Fixed Income Trivia Time: What percentage of global trade passes through Suez Canal?
Balancing the reopening is hard. Reports indicate that COVID infections have picked up recently as economic activity has picked up. People are getting more comfortable traveling and meeting others in groups as the vaccinations increase and previously infection rates were lower. The problem is that with additional strains that are more contagious, the pattern of the economy moving forward seems more in tune with the Cha-Cha – two steps forward, one step back. The risk is that the variants are spreading and continue to cause the global economy to stutter rather than flow open, giving less certainty and, ultimately, weighing on consumer confidence. This is why the recent stimulus and the ongoing Fed support remain so important to the continued efforts on getting everything restarted and getting folks back to work.
One piece of data this week helping the Fed’s cause is that the key core PCE price index release shows inflation was only up +0.1% MoM. YoY it’s at +1.4%, below the +1.5% YoY expected and well below the Fed’s 2% median range. This gives the Fed slack in prolonging the support in place. European PMIs, which remain a leading indicator of economic activity, exceeded expectations with manufacturing (62.4 vs. 57.7 exp.) leading the way and services (48.8 vs. 46.0) clawing their way back towards growth territory (50.0). U.S. PMIs were also solid, coming in line with expectations and continuing to show good activity out of both the manufacturing (59.0) and services (60.0) sectors. Michigan Consumer Sentiment index came in at 84.9 vs. 83.6 expected and continues the recent rising trend. Lastly, weekly initial jobless claims were +684k and dipped below 700k for the first time since March 19th 2020 as the pandemic officially hit the U.S. economy.
Rising rates trend pauses, 10yr down -10bps WoW
News on the virus front sent rates lower early in the week, with the 10yr Treasury yield down from 1.73% to 1.60% and settling by the end of the week around ~1.65%. The pause in the recent rise in yields has been a welcome sight for investors as worries on higher refinancing rates for corporates and higher mortgage rates tend to hurt profitability and slow the economy down.
HY spreads tighten, while IG widens led by IT
Investment grade credit widens this week and both IG credit indices and bond spreads are 5bps wider MoM. The flattening yield curve and lower rates have kept all-in yields lower and HY borrowers are welcoming the lower rates.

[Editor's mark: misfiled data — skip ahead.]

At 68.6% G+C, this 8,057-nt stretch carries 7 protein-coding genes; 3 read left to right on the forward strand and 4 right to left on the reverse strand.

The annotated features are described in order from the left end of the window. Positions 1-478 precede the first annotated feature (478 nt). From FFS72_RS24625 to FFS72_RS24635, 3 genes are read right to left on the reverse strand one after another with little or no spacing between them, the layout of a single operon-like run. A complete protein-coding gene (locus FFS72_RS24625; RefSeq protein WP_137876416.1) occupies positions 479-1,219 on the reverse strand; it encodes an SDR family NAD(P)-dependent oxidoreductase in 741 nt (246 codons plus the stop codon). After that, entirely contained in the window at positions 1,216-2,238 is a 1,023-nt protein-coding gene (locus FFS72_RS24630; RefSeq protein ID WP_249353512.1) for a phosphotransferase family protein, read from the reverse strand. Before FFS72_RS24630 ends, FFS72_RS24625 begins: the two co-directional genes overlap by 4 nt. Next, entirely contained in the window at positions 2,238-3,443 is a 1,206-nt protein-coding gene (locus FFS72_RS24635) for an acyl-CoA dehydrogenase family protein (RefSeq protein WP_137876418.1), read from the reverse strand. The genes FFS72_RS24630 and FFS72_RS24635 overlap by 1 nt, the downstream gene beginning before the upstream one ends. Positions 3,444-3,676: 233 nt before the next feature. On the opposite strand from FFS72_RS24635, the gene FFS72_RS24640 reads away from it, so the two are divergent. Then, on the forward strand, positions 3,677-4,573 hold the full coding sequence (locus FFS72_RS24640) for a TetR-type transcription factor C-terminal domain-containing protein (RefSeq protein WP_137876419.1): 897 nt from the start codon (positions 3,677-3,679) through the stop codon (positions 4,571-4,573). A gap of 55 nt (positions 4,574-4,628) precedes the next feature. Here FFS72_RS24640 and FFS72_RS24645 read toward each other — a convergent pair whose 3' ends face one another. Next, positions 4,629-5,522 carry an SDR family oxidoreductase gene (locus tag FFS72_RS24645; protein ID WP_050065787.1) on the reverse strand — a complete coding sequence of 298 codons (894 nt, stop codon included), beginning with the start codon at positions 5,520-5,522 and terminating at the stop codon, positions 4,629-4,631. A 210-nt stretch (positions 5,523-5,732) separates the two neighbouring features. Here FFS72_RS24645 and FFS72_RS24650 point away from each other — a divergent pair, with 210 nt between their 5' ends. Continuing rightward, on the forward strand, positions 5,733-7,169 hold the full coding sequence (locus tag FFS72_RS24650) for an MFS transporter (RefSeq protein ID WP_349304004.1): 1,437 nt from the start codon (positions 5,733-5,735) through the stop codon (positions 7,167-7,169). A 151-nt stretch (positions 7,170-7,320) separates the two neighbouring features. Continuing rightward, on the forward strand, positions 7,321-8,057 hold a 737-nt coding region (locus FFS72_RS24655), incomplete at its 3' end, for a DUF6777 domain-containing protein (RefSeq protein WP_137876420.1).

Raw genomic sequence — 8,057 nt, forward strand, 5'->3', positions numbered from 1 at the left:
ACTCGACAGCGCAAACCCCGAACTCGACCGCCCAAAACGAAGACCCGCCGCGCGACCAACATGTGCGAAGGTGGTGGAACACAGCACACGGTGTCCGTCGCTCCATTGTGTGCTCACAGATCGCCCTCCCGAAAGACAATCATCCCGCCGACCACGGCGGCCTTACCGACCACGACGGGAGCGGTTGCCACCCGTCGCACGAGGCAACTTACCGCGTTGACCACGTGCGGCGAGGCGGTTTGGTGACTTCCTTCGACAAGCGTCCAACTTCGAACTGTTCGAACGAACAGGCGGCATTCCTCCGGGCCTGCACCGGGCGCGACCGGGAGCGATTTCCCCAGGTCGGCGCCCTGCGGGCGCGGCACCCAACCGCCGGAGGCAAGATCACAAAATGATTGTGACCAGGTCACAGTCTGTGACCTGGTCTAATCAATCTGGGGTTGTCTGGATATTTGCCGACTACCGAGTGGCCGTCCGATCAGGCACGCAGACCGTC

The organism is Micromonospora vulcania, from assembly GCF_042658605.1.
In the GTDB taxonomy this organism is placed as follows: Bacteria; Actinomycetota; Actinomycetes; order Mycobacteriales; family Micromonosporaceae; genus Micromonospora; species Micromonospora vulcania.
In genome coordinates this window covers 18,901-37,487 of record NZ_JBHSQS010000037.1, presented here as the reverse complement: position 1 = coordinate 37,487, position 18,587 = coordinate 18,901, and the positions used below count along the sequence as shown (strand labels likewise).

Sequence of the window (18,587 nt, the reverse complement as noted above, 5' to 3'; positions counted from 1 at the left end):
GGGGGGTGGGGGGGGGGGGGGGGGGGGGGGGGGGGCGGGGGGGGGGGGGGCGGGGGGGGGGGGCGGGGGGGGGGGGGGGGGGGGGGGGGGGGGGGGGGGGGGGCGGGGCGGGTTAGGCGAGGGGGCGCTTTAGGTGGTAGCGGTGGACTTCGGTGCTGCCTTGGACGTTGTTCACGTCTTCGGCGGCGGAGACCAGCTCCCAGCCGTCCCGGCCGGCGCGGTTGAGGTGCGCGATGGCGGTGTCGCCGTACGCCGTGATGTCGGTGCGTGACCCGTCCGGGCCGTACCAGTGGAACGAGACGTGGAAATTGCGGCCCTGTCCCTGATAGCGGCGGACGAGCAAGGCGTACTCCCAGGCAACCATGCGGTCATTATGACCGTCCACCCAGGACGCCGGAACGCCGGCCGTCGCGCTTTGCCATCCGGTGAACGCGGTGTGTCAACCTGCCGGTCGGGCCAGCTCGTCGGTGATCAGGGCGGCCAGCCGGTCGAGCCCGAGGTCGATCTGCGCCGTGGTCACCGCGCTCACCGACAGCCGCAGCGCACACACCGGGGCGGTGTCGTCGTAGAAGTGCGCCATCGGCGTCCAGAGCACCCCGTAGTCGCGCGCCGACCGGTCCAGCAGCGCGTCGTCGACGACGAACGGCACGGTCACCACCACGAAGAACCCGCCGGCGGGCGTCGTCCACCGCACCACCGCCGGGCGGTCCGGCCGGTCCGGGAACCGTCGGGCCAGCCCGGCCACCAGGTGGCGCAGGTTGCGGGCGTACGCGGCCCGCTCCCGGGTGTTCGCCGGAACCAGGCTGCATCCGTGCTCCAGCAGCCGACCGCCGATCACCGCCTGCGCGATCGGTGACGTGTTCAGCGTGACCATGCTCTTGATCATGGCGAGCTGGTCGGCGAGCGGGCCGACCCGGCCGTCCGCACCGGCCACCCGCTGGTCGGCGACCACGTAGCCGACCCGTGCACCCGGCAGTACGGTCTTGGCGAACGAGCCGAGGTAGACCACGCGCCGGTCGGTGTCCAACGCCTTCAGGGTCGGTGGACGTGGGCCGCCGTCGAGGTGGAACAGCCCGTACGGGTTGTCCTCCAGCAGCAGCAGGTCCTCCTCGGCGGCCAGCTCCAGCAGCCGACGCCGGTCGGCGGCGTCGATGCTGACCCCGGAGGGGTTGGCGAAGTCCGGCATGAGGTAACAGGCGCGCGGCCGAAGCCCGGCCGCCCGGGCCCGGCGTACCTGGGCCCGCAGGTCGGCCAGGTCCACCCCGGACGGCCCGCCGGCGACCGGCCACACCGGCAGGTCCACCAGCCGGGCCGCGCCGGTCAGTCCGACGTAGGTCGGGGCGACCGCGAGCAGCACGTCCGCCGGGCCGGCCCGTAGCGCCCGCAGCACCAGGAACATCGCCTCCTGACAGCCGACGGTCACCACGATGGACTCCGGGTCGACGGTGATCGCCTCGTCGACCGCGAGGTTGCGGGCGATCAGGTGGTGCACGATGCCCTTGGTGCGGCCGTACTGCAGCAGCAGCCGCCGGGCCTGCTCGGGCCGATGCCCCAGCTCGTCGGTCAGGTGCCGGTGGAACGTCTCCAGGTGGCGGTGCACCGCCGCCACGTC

BB bond spreads close the week 5bps tighter, remaining relatively flat on the month. IG spreads are slightly wider and the IT sector has led the selloff since mid-March (10bps wider).
Chile gets downgraded by S&P
Meager growth in productivity and GDP coupled with social unrest and the pandemic led S&P to downgrade Chile to single A.
Munis facing variety of factors as new administration sets its course
Muni yields settled generally lower on the back of Treasury moves WoW, but the trend for lower yields is in place given supply / demand imbalances. Several key factors are in play that will determine the direction of munis over the next 3-6 months. The first is that states are expected to receive more cash ($513bn vs. $350bn originally expected) and this will have a direct impact on the need to issue more debt, starving an already robust muni appetite. Biden is also planning on raising taxes on individuals, which would increase the demand for tax-exempt income. Going against munis is the possible lifting of the $10k cap on SALT deductions, which if it happens, it would lower the demand for tax-exempt income. It may take some time before the tax changes would take place, but muni investors will be watching closely as these conversations unfold.
Biden may dust off an old playbook from the Obama Administration to help the government support infrastructure spending. Build America Bonds (BABs) were taxable municipal bonds that featured federal tax credits up to 35% or substantial subsidies for bondholders and state and local government bond issuers. They were introduced in 2009 as part of the American Recovery and Reinvestment Act (ARRA) to create jobs and stimulate the economy, and the BABs program expired in 2010. The impact could mean lower regular tax-exempt municipal bond issuance. The difference between BABs and traditional municipal bonds is that income generated from regular muni bonds is exempt from federal and some state taxes, whereas with BABs the interest income would be subject to tax at the federal level.
*Disclosure on all charts: Figures shown above are the weighted aggregate of bonds that currently have an IDC price and based off transactions over the past 2 weeks. This may create anomalies in the data but aligns with our effort to reflect actual market conditions. Data pulled as of end of day Thursday, Mar. 25, 2021.
Fixed Income Trivia Time Answer: 12%
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